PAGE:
However, arguably the biggest innovation provided by the B-21 is its enhanced modularity, having been designed with an open-systems architecture approach to facilitate the integration of new technologies and capabilities from third-party suppliers to maximise the platform’s versatility and life cycle.
This will provide the B-21 with operational longevity similar to legacy platforms like the B-52, which the USAF has been operating and maintaining since the 1950s while reducing maintenance, repair, and operation costs over the long term. This capacity is further supported by Northrop Grumman’s novel manufacturing and sustainment procedures, which features the use of virtual 3D modelling and ‘digital twins’ to reduce risk and enhance efficiency both during production and throughout the platform’s life cycle.
The digitisation of the aircraft extends beyond the platform itself to its avionics and subsystems, as much like the USAF’s F-35 Lighting II multirole fighter jets, the B-21 is expected to play a critical role in the US Department of Defense’s future Joint All-Domain Command and Control operations concept.
The B-21 will likely feature advanced and modular software capable of connecting input from disparate sensors, platforms, weapons, and C2 nodes to support highly networked operations or tasks such as manned-unmanned teaming (MUM-T).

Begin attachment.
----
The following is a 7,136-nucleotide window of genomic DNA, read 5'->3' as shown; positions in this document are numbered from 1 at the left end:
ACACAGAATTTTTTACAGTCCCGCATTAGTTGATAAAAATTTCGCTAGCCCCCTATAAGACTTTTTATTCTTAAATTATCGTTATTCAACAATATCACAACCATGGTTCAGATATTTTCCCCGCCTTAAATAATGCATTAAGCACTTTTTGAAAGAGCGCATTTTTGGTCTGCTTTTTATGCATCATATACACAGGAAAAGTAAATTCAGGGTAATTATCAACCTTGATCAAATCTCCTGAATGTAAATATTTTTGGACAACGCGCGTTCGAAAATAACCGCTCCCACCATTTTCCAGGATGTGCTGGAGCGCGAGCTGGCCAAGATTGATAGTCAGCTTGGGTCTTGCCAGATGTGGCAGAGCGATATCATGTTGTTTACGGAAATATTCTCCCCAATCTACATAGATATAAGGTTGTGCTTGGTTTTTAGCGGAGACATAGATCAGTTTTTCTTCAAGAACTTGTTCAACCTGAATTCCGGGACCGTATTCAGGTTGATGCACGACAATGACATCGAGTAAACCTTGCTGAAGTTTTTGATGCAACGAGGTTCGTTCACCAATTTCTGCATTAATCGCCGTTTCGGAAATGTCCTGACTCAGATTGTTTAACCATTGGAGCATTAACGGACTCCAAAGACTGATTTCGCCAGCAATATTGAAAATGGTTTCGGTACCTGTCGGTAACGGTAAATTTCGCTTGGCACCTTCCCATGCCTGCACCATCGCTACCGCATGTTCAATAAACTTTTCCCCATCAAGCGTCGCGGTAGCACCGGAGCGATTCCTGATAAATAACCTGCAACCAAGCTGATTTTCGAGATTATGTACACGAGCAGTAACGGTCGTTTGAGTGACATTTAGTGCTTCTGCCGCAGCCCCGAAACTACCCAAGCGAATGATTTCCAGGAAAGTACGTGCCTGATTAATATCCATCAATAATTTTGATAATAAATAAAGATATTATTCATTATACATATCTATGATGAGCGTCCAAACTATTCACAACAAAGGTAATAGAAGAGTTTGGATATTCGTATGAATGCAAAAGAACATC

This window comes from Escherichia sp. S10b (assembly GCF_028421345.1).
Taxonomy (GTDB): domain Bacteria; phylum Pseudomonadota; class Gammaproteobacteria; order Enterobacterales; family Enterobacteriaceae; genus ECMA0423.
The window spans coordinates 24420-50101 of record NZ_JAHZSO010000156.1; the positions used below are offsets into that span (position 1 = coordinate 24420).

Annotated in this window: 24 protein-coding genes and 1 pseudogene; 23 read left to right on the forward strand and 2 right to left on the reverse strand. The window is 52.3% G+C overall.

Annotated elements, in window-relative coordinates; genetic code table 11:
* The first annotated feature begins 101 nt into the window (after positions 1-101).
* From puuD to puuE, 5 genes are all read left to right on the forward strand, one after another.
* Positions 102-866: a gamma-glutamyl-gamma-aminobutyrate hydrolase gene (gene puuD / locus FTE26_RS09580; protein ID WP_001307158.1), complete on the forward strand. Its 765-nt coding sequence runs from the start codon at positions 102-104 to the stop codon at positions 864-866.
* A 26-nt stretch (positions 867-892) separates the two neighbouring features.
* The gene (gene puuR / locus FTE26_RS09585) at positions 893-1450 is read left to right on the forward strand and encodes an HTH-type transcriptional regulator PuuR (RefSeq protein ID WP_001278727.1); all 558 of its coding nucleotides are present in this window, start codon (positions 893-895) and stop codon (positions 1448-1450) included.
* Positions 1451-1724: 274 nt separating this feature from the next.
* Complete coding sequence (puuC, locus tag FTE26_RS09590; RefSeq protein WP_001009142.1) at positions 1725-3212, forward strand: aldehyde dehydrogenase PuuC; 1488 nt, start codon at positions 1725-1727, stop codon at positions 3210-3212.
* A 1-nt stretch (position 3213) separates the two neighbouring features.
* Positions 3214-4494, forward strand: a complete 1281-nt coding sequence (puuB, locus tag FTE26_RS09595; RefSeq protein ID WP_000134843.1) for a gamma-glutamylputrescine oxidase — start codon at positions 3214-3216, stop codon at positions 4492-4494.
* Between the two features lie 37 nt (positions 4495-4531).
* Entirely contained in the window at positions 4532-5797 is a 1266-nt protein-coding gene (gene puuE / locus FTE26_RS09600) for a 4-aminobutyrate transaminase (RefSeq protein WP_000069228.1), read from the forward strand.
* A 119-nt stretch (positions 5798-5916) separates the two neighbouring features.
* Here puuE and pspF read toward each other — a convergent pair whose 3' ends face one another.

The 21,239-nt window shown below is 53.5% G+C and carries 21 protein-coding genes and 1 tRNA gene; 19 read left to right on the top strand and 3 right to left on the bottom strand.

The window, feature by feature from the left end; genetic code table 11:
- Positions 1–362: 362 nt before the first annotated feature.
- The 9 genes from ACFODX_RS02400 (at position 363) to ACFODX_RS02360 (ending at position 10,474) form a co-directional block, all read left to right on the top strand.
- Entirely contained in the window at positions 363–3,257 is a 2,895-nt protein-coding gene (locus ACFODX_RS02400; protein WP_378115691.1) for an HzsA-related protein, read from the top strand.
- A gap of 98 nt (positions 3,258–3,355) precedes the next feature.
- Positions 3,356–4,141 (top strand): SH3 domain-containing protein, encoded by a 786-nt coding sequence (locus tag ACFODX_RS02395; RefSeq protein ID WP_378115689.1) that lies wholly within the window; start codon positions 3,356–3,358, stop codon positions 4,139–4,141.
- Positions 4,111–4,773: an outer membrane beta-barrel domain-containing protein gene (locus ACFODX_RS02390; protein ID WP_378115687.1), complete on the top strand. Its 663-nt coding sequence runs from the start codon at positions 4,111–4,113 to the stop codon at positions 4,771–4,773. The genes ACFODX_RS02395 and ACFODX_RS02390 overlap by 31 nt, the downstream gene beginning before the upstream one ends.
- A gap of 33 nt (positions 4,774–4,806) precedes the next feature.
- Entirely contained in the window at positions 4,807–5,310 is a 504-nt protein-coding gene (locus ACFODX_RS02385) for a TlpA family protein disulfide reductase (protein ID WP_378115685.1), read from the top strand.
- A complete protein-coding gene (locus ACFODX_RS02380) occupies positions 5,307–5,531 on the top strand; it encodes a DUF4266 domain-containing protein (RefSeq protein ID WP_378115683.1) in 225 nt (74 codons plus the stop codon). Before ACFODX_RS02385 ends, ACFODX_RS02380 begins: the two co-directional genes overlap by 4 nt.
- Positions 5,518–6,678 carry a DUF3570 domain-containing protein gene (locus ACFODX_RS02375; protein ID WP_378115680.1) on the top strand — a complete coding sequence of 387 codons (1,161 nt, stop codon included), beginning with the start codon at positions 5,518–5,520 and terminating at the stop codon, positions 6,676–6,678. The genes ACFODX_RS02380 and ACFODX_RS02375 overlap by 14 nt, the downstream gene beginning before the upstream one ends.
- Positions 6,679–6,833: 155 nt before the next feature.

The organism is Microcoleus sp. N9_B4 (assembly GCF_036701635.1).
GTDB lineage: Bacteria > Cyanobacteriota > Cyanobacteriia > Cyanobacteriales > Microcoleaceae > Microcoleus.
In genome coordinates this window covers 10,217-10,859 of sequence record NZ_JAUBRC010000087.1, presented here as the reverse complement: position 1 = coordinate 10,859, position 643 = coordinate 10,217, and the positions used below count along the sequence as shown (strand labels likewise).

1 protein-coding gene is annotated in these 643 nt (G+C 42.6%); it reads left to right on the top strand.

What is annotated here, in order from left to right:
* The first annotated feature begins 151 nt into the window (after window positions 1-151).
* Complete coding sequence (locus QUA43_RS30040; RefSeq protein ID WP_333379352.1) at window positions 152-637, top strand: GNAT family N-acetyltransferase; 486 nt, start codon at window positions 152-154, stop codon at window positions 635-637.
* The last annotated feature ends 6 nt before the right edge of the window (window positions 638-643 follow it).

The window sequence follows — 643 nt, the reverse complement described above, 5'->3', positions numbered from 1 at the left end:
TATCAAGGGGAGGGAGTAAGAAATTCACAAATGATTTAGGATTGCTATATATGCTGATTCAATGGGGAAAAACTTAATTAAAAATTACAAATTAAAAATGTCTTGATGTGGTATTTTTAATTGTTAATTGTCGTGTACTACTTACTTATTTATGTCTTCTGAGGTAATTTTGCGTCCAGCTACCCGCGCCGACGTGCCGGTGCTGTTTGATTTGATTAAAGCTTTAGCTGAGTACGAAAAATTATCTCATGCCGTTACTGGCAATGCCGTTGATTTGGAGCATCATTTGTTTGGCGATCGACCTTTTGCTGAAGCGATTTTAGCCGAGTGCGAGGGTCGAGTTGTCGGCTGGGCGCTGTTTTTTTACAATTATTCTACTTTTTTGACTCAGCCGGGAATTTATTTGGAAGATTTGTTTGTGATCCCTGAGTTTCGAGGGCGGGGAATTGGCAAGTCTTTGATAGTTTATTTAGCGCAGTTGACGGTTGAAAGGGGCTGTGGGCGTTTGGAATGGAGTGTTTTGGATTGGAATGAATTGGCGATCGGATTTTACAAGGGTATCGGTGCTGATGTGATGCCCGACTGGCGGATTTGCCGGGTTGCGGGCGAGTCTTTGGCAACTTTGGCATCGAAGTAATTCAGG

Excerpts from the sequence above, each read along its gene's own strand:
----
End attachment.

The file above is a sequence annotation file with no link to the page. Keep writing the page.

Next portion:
The capacity for MUM-T will be particularly beneficial, as B-21 crews could task their Collaborative Combat Aircraft UAV wingmen with riskier endeavours such as locating, tracking, and engaging targets, probing hostile air defences, or even acting as expendable decoys to increase the B-21’s survivability.
Beyond these planned capabilities, the growth of other emerging technology sectors and markets could further impact the effectiveness of the B-21 Raider, particularly in relation to hypersonic weapons technologies. Indeed, though current hypersonic missile designs remain too large to be stored within the B-21’s internal weapons bay, continued development and innovation in this field could see the development of compact hypersonic weapons suitable for the B-21.
This capability, combined with the B-21’s expansive operational range and stealth features, could enable a single platform to engage multiple targets vast distances apart during a single mission. Though the Raider’s true range remains classified, estimates place it at approximately 6,000 miles of range without refuelling, highlighting the platform’s extraordinary global potential.
While much of the design and technology of the B-21 is classified, it remains clear that this is a major step in the advancement of stealth and bomber technology. The B-21 will be capable of completing missions that would have previously been impossible to conduct with a single platform while also acting as an effective deterrent due to its long-range precision-strike abilities, global reach, and nuclear payload capacity. It remains to be seen how soon we will see these capabilities used in concert over the coming decades.